Just Ask

Supreme Court Justice Sonia Sotomayor shared a story on a recent podcast interview.

She had become diabetic at an early age. She learned to inject herself with insulin by age 7. Because of that and because of the effect sugar levels had on her, she always had a feeling of shame of being different.

She was at dinner and needed an injection. Going into the restroom, she noticed the room was small and someone could see her. But she proceeded with the injection. Just then a woman walked in and saw her. She finished the injection, put away the equipment, and returned to dinner.

On her way out, she passed the table of the woman who had seen her in the restroom. In a whisper audible from a distance, the woman whispered to her companion, “That woman is a drug addict.”

Sotomayor stopped with that old feeling of shame causing her to blush. Then anger replacing the shame she looked at the woman and told her, “I am not a drug addict. I am a diabetic and that shot of insulin saves my life every day. If you would just ask rather than let your dirty mind jump to conclusions, maybe you would understand.”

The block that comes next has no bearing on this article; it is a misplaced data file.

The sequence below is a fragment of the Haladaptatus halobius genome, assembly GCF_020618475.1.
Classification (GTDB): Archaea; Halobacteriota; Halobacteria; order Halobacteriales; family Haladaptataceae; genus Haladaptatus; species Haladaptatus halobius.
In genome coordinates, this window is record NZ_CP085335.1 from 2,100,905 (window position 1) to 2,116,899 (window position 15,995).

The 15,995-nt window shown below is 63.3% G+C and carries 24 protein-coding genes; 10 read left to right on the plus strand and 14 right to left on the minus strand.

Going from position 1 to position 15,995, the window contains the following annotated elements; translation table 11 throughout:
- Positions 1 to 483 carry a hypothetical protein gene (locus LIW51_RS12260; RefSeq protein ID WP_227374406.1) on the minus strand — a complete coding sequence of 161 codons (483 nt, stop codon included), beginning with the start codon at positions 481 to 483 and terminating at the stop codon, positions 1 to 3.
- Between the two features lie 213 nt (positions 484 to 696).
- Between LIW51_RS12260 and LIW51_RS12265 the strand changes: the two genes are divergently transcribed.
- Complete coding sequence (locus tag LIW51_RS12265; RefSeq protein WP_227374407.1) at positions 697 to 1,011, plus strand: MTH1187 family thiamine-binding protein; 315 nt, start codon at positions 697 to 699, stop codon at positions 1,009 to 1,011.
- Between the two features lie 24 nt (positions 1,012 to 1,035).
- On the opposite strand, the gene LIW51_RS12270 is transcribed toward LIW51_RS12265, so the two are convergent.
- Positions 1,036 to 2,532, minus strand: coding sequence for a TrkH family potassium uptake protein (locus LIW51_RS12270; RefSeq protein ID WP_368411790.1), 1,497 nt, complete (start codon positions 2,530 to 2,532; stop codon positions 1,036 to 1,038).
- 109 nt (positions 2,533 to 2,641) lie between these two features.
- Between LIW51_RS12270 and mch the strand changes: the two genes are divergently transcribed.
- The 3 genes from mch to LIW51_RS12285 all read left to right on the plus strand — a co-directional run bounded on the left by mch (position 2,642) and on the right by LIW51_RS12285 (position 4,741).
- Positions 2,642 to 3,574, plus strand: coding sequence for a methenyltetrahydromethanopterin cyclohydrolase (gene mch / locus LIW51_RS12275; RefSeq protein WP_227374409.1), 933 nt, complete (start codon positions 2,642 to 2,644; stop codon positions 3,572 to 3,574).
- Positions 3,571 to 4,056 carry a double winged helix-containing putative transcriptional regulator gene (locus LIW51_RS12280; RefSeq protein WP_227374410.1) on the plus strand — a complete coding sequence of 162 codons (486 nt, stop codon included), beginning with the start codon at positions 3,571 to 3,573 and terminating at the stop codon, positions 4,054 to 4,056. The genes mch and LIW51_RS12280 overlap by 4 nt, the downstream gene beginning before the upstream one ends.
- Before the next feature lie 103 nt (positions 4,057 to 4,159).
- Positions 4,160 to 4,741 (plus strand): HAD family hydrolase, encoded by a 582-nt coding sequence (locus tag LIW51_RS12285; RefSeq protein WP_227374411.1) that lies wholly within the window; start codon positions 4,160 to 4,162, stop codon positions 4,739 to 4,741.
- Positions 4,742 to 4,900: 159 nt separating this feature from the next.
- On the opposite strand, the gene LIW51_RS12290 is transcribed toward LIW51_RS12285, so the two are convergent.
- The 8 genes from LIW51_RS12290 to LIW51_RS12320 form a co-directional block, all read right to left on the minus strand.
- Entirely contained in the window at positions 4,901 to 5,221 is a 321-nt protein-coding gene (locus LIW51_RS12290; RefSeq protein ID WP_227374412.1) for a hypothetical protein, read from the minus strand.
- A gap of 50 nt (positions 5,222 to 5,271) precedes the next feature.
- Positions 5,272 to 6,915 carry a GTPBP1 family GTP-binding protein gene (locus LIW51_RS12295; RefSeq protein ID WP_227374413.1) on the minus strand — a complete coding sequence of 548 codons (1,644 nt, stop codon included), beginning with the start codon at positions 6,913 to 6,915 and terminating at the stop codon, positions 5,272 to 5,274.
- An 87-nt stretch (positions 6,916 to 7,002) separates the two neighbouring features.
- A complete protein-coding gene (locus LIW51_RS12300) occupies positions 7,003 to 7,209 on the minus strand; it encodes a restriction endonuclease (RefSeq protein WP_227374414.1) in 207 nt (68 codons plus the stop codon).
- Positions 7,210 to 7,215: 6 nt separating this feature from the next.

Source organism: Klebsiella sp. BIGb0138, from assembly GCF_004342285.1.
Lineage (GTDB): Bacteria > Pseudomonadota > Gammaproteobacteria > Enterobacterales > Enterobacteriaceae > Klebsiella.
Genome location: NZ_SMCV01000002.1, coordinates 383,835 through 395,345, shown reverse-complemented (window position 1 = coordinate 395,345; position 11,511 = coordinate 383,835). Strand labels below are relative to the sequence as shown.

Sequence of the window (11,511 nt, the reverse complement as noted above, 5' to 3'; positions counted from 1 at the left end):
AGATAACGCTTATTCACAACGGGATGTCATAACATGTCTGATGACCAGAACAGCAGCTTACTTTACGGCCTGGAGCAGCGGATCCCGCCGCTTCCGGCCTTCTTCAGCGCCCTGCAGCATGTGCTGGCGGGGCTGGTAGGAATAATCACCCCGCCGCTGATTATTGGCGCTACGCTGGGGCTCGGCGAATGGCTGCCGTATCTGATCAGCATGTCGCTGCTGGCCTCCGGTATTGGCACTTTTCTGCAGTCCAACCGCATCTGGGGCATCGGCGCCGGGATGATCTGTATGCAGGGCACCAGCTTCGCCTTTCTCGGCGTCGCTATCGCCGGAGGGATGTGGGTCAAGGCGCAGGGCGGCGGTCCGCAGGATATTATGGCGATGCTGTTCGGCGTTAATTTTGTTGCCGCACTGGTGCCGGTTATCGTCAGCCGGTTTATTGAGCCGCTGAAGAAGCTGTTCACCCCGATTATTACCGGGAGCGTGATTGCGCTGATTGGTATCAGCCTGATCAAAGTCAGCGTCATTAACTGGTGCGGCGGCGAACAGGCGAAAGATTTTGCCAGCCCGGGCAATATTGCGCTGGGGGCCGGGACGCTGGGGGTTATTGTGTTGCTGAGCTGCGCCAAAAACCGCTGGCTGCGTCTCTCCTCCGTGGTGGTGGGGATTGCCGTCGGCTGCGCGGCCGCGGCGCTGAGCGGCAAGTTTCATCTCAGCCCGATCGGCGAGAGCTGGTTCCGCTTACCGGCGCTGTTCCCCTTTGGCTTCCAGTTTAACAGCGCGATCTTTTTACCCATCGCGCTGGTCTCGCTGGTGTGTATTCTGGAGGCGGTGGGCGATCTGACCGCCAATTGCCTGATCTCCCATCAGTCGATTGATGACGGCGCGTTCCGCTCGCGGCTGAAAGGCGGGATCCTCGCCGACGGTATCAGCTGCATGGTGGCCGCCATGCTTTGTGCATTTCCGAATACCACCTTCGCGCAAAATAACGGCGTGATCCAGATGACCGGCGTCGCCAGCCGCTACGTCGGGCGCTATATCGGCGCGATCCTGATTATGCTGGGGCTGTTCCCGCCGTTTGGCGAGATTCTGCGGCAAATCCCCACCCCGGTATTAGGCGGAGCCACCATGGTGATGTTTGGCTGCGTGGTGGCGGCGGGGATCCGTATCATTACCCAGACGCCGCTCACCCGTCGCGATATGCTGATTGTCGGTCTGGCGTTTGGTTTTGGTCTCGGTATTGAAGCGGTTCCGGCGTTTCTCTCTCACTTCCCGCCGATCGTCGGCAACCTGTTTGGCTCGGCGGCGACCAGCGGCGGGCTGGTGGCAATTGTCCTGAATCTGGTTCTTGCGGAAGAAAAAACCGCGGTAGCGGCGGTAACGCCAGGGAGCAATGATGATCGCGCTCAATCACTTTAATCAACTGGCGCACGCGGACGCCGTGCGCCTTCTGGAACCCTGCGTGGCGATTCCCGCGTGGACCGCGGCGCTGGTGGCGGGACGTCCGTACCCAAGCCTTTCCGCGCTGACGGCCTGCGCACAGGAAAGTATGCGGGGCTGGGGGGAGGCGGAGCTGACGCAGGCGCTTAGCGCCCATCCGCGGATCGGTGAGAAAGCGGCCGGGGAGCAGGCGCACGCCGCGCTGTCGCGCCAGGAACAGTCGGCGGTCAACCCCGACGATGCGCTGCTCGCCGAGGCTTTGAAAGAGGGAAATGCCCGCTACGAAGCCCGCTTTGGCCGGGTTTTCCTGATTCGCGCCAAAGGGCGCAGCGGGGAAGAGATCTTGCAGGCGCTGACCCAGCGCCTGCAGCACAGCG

Just ask.

How often we all reach conclusions about other people with only a brief observation. We probably know nothing of the history or pain or even momentary preoccupation of the person.

It works with people around you and also with people of other cultures, races, genders.

2 Responses to “Just Ask”

  1. josephruizjr Says:

    Amen and ouch. So easy to say amen but then realize my capacity to do the opposite! Good word.

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